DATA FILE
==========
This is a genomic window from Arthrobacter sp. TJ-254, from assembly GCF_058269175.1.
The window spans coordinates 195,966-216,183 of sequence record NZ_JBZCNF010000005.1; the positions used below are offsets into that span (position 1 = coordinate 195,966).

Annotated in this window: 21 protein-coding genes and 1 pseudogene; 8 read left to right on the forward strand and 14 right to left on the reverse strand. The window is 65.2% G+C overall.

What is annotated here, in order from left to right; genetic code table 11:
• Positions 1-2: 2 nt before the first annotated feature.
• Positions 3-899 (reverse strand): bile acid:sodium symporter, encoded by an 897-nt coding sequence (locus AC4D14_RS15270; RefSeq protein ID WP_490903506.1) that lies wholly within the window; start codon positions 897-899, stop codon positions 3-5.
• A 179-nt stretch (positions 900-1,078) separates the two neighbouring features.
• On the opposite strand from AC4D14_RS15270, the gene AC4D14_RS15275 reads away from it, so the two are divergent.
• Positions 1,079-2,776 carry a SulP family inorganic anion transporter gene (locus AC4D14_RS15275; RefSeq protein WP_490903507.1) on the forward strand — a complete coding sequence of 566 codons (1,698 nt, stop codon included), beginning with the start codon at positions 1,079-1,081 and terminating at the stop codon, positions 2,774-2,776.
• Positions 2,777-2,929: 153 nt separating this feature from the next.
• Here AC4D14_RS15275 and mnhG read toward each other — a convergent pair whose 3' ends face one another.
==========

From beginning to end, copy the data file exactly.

This is a genomic window from Arthrobacter sp. TJ-254, from assembly GCF_058269175.1.
The window spans coordinates 195,966-216,183 of sequence record NZ_JBZCNF010000005.1; the positions used below are offsets into that span (position 1 = coordinate 195,966).

Annotated in this window: 21 protein-coding genes and 1 pseudogene; 8 read left to right on the forward strand and 14 right to left on the reverse strand. The window is 65.2% G+C overall.

What is annotated here, in order from left to right; genetic code table 11:
• Positions 1-2: 2 nt before the first annotated feature.
• Positions 3-899 (reverse strand): bile acid:sodium symporter, encoded by an 897-nt coding sequence (locus AC4D14_RS15270; RefSeq protein ID WP_490903506.1) that lies wholly within the window; start codon positions 897-899, stop codon positions 3-5.
• A 179-nt stretch (positions 900-1,078) separates the two neighbouring features.
• On the opposite strand from AC4D14_RS15270, the gene AC4D14_RS15275 reads away from it, so the two are divergent.
• Positions 1,079-2,776 carry a SulP family inorganic anion transporter gene (locus AC4D14_RS15275; RefSeq protein WP_490903507.1) on the forward strand — a complete coding sequence of 566 codons (1,698 nt, stop codon included), beginning with the start codon at positions 1,079-1,081 and terminating at the stop codon, positions 2,774-2,776.
• Positions 2,777-2,929: 153 nt separating this feature from the next.
• Here AC4D14_RS15275 and mnhG read toward each other — a convergent pair whose 3' ends face one another.